GO:0007169 GO:0038127 0.922

GO:0007169 GO:0048010 0.922

GO:0038127 GO:0007169 0.922

GO:0048010 GO:0007169 0.922

GO:0038095 GO:0038093 0.943

GO:0038093 GO:0038094 0.943

GO:0002768 GO:0038093 0.948

GO:0071363 GO:0071363 1

GO:0051270 GO:0051270 1

GO:2000145 GO:2000145 1

...........

Now I want to compute the significance of GO similarity between each GO IDs (see above). Should I randomize the GO IDs and compute the similarity? If yes could you please suggest procedure how to do that?

Thanks, Sai

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I'm sorry, this part is still not clear: "Now I want to compute the significance of GO similarity between each GO IDs (see above)."

Your example table above has eleven rows and three columns. Ten unique elements in the left set, and ten in the right should make about 45 similarity scores.

What do you mean by significance??? I can certainly say that GO:2000145 and GO:2000145 are 100% similar.

From your biological question, I guess you want to say that gene module 1 and 2 are significantly similar. So you need to compile the 45 different measures into one overall measure, (maybe mean), then compare that score to the one made by artificial gene module pairs. This would generate the p-value for how similar the original gene modules are.

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Thanks for clarification, sorry for asking too many questions as i said I am new to this topic I am getting confused with things :(. Now I am getting picture I agree with your following point.

From your biological question, I guess you want to say that gene module 1 and 2 are significantly similar. yes I want an answer for this question. I can easily compute the mean from GO similarity scores from my data. My main issue is how to generate the artificial gene module pairs and generate the GO similarity score for them?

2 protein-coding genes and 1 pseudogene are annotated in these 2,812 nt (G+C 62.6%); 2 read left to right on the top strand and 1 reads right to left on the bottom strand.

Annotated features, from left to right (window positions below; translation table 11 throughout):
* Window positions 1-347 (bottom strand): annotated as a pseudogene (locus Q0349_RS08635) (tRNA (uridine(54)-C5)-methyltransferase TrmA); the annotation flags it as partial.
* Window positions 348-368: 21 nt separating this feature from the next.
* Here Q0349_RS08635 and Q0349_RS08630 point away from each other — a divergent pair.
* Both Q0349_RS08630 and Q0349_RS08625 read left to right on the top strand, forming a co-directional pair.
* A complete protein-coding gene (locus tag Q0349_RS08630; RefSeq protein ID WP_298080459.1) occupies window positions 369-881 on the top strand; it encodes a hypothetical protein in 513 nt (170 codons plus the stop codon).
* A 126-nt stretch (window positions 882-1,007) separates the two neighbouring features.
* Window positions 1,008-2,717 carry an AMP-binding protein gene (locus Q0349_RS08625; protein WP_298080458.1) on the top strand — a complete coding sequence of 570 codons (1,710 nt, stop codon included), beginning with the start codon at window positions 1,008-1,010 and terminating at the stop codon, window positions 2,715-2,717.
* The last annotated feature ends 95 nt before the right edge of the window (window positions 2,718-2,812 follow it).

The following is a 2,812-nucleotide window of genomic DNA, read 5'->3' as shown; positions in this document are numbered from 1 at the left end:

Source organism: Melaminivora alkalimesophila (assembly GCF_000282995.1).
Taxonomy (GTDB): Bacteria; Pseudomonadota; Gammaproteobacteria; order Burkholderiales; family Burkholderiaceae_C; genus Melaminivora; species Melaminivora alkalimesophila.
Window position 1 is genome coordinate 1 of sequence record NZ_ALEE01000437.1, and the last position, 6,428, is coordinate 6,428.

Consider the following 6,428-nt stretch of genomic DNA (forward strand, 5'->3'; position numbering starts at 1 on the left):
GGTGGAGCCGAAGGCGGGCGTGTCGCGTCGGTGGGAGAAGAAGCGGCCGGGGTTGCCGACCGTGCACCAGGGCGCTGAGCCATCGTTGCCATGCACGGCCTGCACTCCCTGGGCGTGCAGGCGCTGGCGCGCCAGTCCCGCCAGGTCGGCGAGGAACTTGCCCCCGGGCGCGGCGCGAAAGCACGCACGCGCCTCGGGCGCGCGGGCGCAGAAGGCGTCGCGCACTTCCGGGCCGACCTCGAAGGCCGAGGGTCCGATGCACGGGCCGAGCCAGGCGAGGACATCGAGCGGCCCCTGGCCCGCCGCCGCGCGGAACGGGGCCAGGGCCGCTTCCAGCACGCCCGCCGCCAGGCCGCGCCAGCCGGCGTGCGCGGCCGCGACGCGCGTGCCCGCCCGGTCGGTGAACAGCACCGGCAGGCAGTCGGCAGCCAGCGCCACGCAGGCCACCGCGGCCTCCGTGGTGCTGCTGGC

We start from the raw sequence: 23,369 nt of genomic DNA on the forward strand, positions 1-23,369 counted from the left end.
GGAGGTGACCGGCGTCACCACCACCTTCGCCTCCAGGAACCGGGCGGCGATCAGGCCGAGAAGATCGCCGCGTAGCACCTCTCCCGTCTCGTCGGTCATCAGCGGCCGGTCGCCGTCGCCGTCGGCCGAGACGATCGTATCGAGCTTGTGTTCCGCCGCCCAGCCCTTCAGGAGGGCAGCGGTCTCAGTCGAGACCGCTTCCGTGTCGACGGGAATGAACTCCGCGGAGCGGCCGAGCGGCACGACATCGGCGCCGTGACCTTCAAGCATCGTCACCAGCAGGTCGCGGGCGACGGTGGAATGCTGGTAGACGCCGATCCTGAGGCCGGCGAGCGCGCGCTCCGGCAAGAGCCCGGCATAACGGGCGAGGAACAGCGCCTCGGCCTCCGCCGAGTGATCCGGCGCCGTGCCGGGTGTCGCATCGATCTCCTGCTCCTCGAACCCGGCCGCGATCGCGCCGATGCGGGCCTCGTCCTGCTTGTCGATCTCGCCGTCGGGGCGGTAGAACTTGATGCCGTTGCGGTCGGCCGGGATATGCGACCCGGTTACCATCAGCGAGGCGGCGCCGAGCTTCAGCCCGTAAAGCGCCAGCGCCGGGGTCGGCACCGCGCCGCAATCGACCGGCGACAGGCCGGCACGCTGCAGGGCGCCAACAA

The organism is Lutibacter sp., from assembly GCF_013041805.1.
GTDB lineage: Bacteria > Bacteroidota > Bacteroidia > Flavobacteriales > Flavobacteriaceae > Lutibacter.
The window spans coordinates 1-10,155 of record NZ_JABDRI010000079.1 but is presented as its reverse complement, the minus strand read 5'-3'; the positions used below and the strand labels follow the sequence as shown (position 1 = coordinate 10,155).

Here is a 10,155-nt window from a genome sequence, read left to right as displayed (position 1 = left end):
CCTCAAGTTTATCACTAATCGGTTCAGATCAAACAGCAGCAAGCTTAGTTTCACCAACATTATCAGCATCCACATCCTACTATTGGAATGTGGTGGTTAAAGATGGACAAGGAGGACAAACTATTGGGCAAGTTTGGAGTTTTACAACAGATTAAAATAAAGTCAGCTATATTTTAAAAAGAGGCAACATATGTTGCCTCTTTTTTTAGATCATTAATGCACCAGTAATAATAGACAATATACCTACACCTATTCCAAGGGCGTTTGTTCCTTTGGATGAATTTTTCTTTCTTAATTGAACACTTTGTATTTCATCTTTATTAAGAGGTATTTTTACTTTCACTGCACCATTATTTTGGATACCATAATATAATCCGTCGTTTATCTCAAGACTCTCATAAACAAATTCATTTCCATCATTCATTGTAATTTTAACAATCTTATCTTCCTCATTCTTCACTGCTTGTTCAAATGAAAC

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Problem solving is all about breaking down the steps and keeping an understanding of each part. It looks like we have now defined some process for getting a score from a pair of gene modules. You'll have to automate that so it can easily be run on an arbitrary input. Maybe the R package clusterProfiler can be of help. I use GOSeq on RNASeq data to get sets of GO terms in an automatic manner.

The question of how to make random gene modules (lists) is a separate task. It might have another question/answer thread on biostars, or look for making random selections on stackoverflow. You could use sample() in R, or "shuf | head" in unix.

The prerequisite is just to know the possible pool of all genes. That will come from the originating gene expression experiment.

You might find "mean similarity of all pairwise similarities" to be too weak. Maybe it comes to 95% for this set, and 93 to 97% in random sets. Won't know until you run it, so hopefully running it isn't too time consuming and you can tweak the method. An alternative to mean which might be more sensitive is "proportion of all pairwise similarities that are > 0.9".